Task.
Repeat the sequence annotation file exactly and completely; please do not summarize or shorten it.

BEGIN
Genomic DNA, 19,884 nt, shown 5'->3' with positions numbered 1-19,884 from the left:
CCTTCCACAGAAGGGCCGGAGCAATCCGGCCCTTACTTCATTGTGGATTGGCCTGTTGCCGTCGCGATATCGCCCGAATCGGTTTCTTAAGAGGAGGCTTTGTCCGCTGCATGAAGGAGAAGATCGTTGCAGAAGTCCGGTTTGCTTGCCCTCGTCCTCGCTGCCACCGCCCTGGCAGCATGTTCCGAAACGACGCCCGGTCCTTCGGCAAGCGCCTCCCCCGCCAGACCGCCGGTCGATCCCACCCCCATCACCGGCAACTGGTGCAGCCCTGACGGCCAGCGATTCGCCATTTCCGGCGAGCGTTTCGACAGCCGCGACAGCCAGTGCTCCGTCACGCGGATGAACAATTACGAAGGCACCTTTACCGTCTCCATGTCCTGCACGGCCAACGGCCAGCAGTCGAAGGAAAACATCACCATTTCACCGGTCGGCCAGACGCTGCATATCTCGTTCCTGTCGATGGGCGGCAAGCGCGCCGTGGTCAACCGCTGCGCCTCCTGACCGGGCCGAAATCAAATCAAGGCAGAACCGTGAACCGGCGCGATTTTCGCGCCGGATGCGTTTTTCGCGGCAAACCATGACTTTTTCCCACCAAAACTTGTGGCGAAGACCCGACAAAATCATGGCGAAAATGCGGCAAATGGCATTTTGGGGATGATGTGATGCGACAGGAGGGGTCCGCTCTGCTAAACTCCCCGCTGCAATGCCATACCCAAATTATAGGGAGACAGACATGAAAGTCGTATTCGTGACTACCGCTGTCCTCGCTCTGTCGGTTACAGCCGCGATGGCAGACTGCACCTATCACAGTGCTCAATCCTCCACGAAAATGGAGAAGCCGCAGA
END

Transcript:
Genomic DNA, 19,884 nt, shown 5'->3' with positions numbered 1-19,884 from the left:
CCTTCCACAGAAGGGCCGGAGCAATCCGGCCCTTACTTCATTGTGGATTGGCCTGTTGCCGTCGCGATATCGCCCGAATCGGTTTCTTAAGAGGAGGCTTTGTCCGCTGCATGAAGGAGAAGATCGTTGCAGAAGTCCGGTTTGCTTGCCCTCGTCCTCGCTGCCACCGCCCTGGCAGCATGTTCCGAAACGACGCCCGGTCCTTCGGCAAGCGCCTCCCCCGCCAGACCGCCGGTCGATCCCACCCCCATCACCGGCAACTGGTGCAGCCCTGACGGCCAGCGATTCGCCATTTCCGGCGAGCGTTTCGACAGCCGCGACAGCCAGTGCTCCGTCACGCGGATGAACAATTACGAAGGCACCTTTACCGTCTCCATGTCCTGCACGGCCAACGGCCAGCAGTCGAAGGAAAACATCACCATTTCACCGGTCGGCCAGACGCTGCATATCTCGTTCCTGTCGATGGGCGGCAAGCGCGCCGTGGTCAACCGCTGCGCCTCCTGACCGGGCCGAAATCAAATCAAGGCAGAACCGTGAACCGGCGCGATTTTCGCGCCGGATGCGTTTTTCGCGGCAAACCATGACTTTTTCCCACCAAAACTTGTGGCGAAGACCCGACAAAATCATGGCGAAAATGCGGCAAATGGCATTTTGGGGATGATGTGATGCGACAGGAGGGGTCCGCTCTGCTAAACTCCCCGCTGCAATGCCATACCCAAATTATAGGGAGACAGACATGAAAGTCGTATTCGTGACTACCGCTGTCCTCGCTCTGTCGGTTACAGCCGCGATGGCAGACTGCACCTATCACAGTGCTCAATCCTCCACGAAAATGGAGAAGCCGCAGA